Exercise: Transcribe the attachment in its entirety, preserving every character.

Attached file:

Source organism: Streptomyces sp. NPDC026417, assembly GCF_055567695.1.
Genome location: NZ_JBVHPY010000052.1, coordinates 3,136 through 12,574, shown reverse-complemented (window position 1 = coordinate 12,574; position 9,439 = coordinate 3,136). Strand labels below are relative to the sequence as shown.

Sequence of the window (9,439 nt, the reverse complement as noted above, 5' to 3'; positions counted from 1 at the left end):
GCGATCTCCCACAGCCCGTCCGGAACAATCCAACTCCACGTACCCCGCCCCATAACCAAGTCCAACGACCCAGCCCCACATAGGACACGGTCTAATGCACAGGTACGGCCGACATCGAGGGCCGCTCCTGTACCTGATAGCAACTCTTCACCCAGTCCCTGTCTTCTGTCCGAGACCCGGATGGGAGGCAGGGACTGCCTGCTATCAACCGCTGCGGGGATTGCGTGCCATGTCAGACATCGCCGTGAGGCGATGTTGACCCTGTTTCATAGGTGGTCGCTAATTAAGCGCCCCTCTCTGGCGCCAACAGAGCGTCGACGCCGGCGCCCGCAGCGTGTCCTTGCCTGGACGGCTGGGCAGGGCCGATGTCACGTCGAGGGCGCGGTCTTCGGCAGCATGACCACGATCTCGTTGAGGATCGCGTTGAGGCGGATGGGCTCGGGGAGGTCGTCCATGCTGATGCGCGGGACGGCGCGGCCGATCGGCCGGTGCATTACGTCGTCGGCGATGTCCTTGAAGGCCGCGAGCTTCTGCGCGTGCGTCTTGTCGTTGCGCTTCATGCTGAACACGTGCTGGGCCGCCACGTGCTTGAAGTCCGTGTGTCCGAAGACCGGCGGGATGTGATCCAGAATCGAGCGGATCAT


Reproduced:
Source organism: Streptomyces sp. NPDC026417, assembly GCF_055567695.1.
Genome location: NZ_JBVHPY010000052.1, coordinates 3,136 through 12,574, shown reverse-complemented (window position 1 = coordinate 12,574; position 9,439 = coordinate 3,136). Strand labels below are relative to the sequence as shown.

Sequence of the window (9,439 nt, the reverse complement as noted above, 5' to 3'; positions counted from 1 at the left end):
GCGATCTCCCACAGCCCGTCCGGAACAATCCAACTCCACGTACCCCGCCCCATAACCAAGTCCAACGACCCAGCCCCACATAGGACACGGTCTAATGCACAGGTACGGCCGACATCGAGGGCCGCTCCTGTACCTGATAGCAACTCTTCACCCAGTCCCTGTCTTCTGTCCGAGACCCGGATGGGAGGCAGGGACTGCCTGCTATCAACCGCTGCGGGGATTGCGTGCCATGTCAGACATCGCCGTGAGGCGATGTTGACCCTGTTTCATAGGTGGTCGCTAATTAAGCGCCCCTCTCTGGCGCCAACAGAGCGTCGACGCCGGCGCCCGCAGCGTGTCCTTGCCTGGACGGCTGGGCAGGGCCGATGTCACGTCGAGGGCGCGGTCTTCGGCAGCATGACCACGATCTCGTTGAGGATCGCGTTGAGGCGGATGGGCTCGGGGAGGTCGTCCATGCTGATGCGCGGGACGGCGCGGCCGATCGGCCGGTGCATTACGTCGTCGGCGATGTCCTTGAAGGCCGCGAGCTTCTGCGCGTGCGTCTTGTCGTTGCGCTTCATGCTGAACACGTGCTGGGCCGCCACGTGCTTGAAGTCCGTGTGTCCGAAGACCGGCGGGATGTGATCCAGAATCGAGCGGATCAT